1.          Davies, B. et al. Topographic controls on ice flow and recession for Juneau Icefield (Alaska/British Columbia). Earth Surf. Process. Landforms in press, (2022).

2.          Jiskoot, H., Curran, C. J., Tessler, D. L. & Shenton, L. R. Changes in Clemenceau Icefield and Chaba Group glaciers, Canada, related to hypsometry, tributary detachment, length-slope and area-aspect relations. Ann. Glaciol. 50, 133–143 (2009).

3.          Boston, C. M. & Lukas, S. Topographic controls on plateau icefield recession: insights from the Younger Dryas Monadhliath Icefield, Scotland. J. Quat. Sci. 34, 433–451 (2019).

4.          Rippin, D. M., Sharp, M., Van Wychen, W. & Zubot, D. ‘Detachment’ of icefield outlet glaciers: catastrophic thinning and retreat of the Columbia Glacier (Canada). Earth Surf. Process. Landforms 45, 459–472 (2020).

5.          Hugonnet, R. et al. Accelerated global glacier mass loss in the early twenty-first century. Nature 592, 726–731 (2021).

6.          McNeil, C. et al. Explaining mass balance and retreat dichotomies at Taku and Lemon Creek Glaciers, Alaska. J. Glaciol. 66, 530–542 (2020).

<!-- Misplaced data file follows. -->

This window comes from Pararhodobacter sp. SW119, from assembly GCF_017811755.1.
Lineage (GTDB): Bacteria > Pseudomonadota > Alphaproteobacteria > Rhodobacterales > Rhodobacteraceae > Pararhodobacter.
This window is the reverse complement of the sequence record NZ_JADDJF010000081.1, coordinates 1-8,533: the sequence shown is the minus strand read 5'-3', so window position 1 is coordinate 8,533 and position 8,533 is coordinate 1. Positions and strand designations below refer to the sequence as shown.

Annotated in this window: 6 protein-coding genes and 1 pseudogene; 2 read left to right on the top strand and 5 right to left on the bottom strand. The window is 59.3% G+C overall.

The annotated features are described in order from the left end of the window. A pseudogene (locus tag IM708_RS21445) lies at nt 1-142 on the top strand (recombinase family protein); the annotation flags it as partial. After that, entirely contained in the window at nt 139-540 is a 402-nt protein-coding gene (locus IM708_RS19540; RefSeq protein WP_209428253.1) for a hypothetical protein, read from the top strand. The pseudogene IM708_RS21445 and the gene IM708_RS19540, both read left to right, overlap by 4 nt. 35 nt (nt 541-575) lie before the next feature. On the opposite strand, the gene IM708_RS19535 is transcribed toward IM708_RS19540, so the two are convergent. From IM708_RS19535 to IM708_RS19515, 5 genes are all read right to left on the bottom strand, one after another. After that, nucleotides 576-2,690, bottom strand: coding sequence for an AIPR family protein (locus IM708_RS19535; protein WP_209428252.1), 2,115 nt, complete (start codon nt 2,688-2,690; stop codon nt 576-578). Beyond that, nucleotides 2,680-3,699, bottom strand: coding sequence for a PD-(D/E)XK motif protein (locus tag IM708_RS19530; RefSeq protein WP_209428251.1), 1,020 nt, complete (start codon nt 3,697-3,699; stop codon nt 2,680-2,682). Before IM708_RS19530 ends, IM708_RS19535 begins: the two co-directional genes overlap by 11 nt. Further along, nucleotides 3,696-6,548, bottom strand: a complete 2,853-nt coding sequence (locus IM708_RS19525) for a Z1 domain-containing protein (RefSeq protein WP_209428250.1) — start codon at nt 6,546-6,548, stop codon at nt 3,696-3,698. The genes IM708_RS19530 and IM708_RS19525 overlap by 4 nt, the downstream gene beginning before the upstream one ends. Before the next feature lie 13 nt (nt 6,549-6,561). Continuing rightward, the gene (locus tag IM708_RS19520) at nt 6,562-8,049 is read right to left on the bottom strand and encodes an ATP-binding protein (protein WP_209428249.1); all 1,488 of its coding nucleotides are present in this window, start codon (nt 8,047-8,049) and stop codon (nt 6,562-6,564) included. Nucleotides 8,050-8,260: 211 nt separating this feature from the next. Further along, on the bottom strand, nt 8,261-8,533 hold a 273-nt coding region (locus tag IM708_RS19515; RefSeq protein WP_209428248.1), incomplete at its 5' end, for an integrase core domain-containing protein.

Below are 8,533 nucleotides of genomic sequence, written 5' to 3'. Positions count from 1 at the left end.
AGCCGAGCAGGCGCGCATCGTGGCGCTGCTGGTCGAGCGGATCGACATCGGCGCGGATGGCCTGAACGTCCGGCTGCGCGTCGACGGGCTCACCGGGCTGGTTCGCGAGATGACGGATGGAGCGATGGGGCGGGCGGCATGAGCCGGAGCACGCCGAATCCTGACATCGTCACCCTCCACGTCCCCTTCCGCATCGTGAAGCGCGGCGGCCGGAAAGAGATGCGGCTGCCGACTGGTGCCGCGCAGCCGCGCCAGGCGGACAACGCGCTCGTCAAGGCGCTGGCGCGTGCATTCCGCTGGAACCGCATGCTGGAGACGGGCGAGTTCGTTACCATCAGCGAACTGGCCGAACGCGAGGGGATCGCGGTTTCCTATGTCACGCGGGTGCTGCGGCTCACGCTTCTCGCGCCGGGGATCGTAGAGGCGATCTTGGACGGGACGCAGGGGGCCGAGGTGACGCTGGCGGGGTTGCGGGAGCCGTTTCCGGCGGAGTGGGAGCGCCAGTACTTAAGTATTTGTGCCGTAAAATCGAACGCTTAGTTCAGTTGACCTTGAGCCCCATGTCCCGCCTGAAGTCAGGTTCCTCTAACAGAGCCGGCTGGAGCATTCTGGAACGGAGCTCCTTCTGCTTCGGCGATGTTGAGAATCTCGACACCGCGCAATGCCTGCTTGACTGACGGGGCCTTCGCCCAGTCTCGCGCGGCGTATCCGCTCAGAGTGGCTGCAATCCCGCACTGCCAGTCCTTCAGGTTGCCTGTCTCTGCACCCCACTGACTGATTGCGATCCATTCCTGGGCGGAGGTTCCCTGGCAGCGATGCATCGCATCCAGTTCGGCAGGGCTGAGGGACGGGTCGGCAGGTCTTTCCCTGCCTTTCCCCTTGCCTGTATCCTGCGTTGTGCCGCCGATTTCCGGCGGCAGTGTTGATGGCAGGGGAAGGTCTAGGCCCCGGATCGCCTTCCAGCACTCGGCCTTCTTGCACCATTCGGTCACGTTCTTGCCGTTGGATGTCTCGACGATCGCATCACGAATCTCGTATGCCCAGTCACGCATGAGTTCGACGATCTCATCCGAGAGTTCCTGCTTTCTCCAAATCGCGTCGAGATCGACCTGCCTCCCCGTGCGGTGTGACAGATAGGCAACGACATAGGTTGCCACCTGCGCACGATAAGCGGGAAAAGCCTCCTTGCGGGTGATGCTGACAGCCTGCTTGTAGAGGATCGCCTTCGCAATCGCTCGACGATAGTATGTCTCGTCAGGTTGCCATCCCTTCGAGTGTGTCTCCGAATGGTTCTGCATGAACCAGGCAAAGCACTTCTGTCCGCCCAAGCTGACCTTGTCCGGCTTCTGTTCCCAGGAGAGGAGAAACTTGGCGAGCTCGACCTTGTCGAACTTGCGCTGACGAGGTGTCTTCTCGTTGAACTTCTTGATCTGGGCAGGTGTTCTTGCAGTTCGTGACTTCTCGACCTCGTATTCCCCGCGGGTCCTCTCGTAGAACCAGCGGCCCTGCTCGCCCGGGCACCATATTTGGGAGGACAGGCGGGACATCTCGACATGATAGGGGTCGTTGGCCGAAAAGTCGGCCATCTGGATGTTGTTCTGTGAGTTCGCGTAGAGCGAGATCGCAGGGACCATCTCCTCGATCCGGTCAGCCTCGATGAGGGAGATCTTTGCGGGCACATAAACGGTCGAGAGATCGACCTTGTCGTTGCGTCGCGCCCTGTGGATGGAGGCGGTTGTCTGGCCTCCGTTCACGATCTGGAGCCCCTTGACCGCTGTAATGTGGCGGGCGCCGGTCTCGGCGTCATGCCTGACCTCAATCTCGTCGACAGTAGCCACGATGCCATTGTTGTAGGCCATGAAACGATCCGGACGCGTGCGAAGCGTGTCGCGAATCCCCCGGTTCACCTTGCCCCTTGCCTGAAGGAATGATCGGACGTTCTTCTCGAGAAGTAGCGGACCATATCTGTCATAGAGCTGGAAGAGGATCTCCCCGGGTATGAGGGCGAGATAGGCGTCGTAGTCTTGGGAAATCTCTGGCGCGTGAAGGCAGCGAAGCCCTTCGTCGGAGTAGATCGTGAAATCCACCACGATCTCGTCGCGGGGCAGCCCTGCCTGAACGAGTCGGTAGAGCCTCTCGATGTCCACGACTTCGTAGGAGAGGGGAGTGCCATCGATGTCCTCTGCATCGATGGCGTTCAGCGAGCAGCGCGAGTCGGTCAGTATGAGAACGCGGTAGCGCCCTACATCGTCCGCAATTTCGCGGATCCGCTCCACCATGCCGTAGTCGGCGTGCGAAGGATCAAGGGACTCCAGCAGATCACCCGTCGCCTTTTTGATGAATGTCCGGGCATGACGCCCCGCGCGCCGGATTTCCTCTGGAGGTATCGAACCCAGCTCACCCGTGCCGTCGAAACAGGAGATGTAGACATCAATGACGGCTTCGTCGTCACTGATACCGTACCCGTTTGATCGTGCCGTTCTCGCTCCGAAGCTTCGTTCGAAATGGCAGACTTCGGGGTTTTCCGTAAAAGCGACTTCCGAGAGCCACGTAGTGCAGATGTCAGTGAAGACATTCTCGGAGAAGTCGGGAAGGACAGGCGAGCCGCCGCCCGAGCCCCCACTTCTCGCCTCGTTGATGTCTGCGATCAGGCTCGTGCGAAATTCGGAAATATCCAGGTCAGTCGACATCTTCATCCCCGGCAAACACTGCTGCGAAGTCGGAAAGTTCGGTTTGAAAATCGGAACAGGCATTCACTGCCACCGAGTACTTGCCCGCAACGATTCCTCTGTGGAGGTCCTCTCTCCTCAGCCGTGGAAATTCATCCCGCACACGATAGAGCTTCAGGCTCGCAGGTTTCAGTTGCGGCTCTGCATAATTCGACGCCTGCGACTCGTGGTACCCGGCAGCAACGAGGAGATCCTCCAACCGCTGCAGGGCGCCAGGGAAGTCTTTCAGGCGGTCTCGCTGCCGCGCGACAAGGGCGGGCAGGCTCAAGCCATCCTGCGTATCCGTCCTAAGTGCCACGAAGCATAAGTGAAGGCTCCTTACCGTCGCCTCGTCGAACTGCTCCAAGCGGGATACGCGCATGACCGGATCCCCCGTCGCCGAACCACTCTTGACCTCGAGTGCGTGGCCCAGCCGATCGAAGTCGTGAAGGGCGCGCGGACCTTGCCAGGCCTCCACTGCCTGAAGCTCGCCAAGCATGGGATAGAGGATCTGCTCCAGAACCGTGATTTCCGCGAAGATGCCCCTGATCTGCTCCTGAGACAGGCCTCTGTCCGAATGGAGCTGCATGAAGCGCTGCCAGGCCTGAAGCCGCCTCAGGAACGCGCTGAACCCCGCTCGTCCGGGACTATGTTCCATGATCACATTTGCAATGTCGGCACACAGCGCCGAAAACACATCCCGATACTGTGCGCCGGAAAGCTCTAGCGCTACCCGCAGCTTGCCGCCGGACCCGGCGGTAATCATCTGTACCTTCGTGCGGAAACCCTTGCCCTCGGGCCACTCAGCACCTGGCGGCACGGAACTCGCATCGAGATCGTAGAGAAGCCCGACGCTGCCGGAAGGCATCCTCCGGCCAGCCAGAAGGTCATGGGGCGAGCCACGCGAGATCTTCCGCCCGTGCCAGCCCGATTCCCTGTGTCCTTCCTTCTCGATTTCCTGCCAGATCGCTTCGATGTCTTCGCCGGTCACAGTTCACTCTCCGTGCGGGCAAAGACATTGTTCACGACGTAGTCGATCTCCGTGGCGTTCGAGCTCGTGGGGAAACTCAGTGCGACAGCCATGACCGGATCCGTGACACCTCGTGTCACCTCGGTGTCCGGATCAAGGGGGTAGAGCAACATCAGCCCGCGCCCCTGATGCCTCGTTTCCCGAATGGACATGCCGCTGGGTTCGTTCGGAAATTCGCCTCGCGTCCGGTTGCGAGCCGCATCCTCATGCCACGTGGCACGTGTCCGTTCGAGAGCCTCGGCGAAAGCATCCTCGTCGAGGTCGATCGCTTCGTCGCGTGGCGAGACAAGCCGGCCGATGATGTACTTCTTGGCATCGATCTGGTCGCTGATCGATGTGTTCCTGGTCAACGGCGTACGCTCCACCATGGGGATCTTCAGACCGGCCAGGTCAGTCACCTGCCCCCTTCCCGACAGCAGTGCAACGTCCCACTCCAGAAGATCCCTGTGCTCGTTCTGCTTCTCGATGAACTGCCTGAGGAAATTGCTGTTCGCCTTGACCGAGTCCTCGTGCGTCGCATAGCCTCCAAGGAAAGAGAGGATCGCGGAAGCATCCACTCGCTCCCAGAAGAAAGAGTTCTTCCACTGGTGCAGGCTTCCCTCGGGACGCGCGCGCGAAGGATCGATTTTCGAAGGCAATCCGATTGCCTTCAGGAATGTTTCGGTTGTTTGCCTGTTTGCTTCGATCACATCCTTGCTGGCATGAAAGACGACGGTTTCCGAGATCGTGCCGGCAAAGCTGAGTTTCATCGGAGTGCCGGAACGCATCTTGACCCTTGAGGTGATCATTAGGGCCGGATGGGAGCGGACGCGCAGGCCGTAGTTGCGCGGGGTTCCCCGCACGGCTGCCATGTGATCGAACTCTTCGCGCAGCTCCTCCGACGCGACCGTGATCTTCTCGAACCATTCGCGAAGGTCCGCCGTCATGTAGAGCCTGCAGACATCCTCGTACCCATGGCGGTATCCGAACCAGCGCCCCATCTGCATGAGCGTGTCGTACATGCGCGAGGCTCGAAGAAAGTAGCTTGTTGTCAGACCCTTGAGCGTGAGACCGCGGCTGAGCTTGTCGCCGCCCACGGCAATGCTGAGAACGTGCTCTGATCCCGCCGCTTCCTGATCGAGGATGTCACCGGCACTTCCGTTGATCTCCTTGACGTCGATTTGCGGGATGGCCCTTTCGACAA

7.          McNeil, C. J., Campbell, S. W., O’Neel, S. & Baker, E. H. Glacier-Wide Mass Balance and Compiled Data Inputs: Juneau Icefield Glaciers (ver. 2.0, January 2022). U.S. Geological Survey data release. (2019). doi:https://doi.org/10.5066/P9YBZ36F

8.          Huss, M., Hock, R., Bauder, A. & Funk, M. Conventional versus reference-surface mass balance. J. Glaciol. 58, 278–286 (2012).

9.          Sass, L. C., Loso, M. G., Geck, J., Thoms, E. E. & McGrath, D. Geometry, mass balance and thinning at Eklutna Glacier, Alaska: an altitude-mass-balance feedback with implications for water resources. J. Glaciol. 63, 343–354 (2017).

10.        Millan, R., Mouginot, J., Rabatel, A. & Morlighem, M. Ice velocity and thickness of the world’s glaciers. Nat. Geosci. (2022). doi:10.1038/s41561-021-00885-z

11.        Zekollari, H., Huybrechts, P., Noël, B., van de Berg, W. J. & van den Broeke, M. R. Sensitivity, stability and future evolution of the world’s northernmost ice cap, Hans Tausen Iskappe (Greenland). Cryosph. 11, 805–825 (2017).